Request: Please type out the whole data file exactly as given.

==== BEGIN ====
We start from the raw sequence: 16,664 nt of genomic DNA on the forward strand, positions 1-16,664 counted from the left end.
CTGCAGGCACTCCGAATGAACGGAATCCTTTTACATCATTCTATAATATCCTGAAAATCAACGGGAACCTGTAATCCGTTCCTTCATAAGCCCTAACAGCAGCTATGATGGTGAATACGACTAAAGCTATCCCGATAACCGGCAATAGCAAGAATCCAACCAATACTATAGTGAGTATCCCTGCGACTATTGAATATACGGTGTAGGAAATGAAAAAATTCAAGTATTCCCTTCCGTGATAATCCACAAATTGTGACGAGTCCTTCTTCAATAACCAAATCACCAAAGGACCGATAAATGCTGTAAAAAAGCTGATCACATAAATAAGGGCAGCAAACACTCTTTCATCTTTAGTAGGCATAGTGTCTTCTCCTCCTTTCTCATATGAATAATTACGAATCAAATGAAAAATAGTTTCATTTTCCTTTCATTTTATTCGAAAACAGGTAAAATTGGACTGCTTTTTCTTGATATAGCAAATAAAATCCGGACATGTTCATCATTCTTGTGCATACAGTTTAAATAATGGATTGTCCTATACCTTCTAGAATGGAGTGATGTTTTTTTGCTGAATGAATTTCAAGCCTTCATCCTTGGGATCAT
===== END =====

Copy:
We start from the raw sequence: 16,664 nt of genomic DNA on the forward strand, positions 1-16,664 counted from the left end.
CTGCAGGCACTCCGAATGAACGGAATCCTTTTACATCATTCTATAATATCCTGAAAATCAACGGGAACCTGTAATCCGTTCCTTCATAAGCCCTAACAGCAGCTATGATGGTGAATACGACTAAAGCTATCCCGATAACCGGCAATAGCAAGAATCCAACCAATACTATAGTGAGTATCCCTGCGACTATTGAATATACGGTGTAGGAAATGAAAAAATTCAAGTATTCCCTTCCGTGATAATCCACAAATTGTGACGAGTCCTTCTTCAATAACCAAATCACCAAAGGACCGATAAATGCTGTAAAAAAGCTGATCACATAAATAAGGGCAGCAAACACTCTTTCATCTTTAGTAGGCATAGTGTCTTCTCCTCCTTTCTCATATGAATAATTACGAATCAAATGAAAAATAGTTTCATTTTCCTTTCATTTTATTCGAAAACAGGTAAAATTGGACTGCTTTTTCTTGATATAGCAAATAAAATCCGGACATGTTCATCATTCTTGTGCATACAGTTTAAATAATGGATTGTCCTATACCTTCTAGAATGGAGTGATGTTTTTTTGCTGAATGAATTTCAAGCCTTCATCCTTGGGATCAT